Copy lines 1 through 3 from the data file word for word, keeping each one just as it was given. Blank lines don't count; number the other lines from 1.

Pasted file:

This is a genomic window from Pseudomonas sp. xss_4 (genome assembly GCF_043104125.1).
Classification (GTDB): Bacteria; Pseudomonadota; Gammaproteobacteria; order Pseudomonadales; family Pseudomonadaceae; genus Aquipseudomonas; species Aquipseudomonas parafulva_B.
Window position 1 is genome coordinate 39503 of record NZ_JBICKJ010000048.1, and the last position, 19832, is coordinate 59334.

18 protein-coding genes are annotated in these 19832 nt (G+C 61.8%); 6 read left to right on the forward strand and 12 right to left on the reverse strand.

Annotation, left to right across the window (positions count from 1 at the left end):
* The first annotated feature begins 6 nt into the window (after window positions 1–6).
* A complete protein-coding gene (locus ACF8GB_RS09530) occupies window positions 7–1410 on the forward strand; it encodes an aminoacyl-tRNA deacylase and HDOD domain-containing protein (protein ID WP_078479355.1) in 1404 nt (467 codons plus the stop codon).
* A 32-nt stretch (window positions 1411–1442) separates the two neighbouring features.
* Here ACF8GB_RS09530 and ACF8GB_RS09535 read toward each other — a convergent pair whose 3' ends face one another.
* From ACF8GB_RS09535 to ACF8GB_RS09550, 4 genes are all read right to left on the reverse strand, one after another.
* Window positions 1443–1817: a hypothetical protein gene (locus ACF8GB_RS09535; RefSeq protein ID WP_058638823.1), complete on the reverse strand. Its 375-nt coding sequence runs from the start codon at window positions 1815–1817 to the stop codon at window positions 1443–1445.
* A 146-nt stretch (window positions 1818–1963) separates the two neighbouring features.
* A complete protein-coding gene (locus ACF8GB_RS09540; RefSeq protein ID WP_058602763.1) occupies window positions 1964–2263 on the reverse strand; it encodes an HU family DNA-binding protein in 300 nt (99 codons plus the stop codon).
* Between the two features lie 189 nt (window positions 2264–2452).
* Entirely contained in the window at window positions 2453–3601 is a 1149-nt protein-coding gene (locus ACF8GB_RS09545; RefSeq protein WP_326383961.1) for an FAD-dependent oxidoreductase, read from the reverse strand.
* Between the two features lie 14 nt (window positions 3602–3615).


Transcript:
This is a genomic window from Pseudomonas sp. xss_4 (genome assembly GCF_043104125.1).
Classification (GTDB): Bacteria; Pseudomonadota; Gammaproteobacteria; order Pseudomonadales; family Pseudomonadaceae; genus Aquipseudomonas; species Aquipseudomonas parafulva_B.
Window position 1 is genome coordinate 39503 of record NZ_JBICKJ010000048.1, and the last position, 19832, is coordinate 59334.